But soon I realized that something was terribly amiss. It was not only Robinson’s character that was different, but the very significance of his shipwreck, the very meaning of his life. What I discovered in the unabridged
clashed, in every important point of substance and style, with the abridged
of my memory. Moreover, what seemed to be missing from my childhood version-what loomed before me in Defoe’s original text-was hardly material one would wish to hide from children. On the contrary, the most savage cuts-those that tore the heart out of the novel-had removed just those passages that I would have thought any parent would most want his child to read.
Perhaps, you think, I fuss over nothing. What does it matter if I once read a bad abridgment? But there is far more to it than that. Before I demonstrate exactly what I stumbled upon and why it matters so much, let us refresh our memories of
. We will then be able to judge whether my experience is unique or whether it exposes a grave truth about our culture.
Just about everyone, reader or not, can recite the highlights of Robinson’s adventures: A man is shipwrecked without resources on a desert island, survives for years by his own wits, undergoes immeasurable anguish as a result of his isolation, discovers a footprint in the sand that belongs to Friday, and is finally rescued from his exile. Such is our common store of Robinsoniana, to which 99 out of 100 people will agree.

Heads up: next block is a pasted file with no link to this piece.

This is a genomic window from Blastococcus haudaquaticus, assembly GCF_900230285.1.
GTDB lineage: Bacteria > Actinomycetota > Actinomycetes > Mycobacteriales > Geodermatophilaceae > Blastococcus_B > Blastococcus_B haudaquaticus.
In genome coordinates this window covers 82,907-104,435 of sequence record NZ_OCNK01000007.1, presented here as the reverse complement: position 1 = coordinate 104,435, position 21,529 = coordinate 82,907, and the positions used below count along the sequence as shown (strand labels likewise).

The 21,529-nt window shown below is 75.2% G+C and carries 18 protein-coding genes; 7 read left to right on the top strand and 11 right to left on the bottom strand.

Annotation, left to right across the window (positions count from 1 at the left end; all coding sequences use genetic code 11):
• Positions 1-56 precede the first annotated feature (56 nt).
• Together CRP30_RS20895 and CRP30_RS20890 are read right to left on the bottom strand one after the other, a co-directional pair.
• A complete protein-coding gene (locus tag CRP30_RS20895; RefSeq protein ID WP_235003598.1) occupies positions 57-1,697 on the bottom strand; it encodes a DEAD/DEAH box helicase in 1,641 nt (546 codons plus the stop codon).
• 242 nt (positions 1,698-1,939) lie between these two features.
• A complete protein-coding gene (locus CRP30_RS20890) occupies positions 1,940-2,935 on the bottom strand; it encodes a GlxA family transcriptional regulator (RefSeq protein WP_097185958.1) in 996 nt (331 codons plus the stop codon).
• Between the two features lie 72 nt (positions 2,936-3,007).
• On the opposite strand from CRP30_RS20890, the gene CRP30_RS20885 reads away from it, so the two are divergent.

All of it is wrong.
Robinson’s island is not a desert in our modern sense of the word, he does not proceed without resources, he does not live solely by his wits, he does not suffer inordinately for his solitude, and that famous footprint-the best known in the world-does not belong to Friday. Even the word “rescue,” for Robinson’s eventual escape from the island, is false. But more significant than any of these details is that our overall perception of
is wrong. The single most important fact about this boy’s adventure book is that it is not a boy’s adventure book at all. It is, rather, a grown-up tale of a man’s discovery of himself, civilization, and God.